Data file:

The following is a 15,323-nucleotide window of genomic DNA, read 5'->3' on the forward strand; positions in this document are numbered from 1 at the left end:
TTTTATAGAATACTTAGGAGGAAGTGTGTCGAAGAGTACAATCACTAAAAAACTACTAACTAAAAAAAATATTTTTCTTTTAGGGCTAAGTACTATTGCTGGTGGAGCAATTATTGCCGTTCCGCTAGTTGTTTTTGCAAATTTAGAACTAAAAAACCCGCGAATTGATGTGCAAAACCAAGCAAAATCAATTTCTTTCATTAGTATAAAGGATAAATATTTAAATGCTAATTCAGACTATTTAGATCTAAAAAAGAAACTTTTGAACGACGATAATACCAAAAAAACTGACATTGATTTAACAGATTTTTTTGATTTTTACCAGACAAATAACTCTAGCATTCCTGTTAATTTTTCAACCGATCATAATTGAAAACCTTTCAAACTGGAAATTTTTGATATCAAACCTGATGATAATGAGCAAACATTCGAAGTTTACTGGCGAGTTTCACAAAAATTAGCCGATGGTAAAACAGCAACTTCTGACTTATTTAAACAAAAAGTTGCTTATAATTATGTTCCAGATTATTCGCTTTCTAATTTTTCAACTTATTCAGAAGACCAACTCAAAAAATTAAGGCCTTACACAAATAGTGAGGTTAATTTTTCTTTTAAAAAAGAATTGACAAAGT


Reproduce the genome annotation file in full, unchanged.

The following is a 15,323-nucleotide window of genomic DNA, read 5'->3' on the forward strand; positions in this document are numbered from 1 at the left end:
TTTTATAGAATACTTAGGAGGAAGTGTGTCGAAGAGTACAATCACTAAAAAACTACTAACTAAAAAAAATATTTTTCTTTTAGGGCTAAGTACTATTGCTGGTGGAGCAATTATTGCCGTTCCGCTAGTTGTTTTTGCAAATTTAGAACTAAAAAACCCGCGAATTGATGTGCAAAACCAAGCAAAATCAATTTCTTTCATTAGTATAAAGGATAAATATTTAAATGCTAATTCAGACTATTTAGATCTAAAAAAGAAACTTTTGAACGACGATAATACCAAAAAAACTGACATTGATTTAACAGATTTTTTTGATTTTTACCAGACAAATAACTCTAGCATTCCTGTTAATTTTTCAACCGATCATAATTGAAAACCTTTCAAACTGGAAATTTTTGATATCAAACCTGATGATAATGAGCAAACATTCGAAGTTTACTGGCGAGTTTCACAAAAATTAGCCGATGGTAAAACAGCAACTTCTGACTTATTTAAACAAAAAGTTGCTTATAATTATGTTCCAGATTATTCGCTTTCTAATTTTTCAACTTATTCAGAAGACCAACTCAAAAAATTAAGGCCTTACACAAATAGTGAGGTTAATTTTTCTTTTAAAAAAGAATTGACAAAGT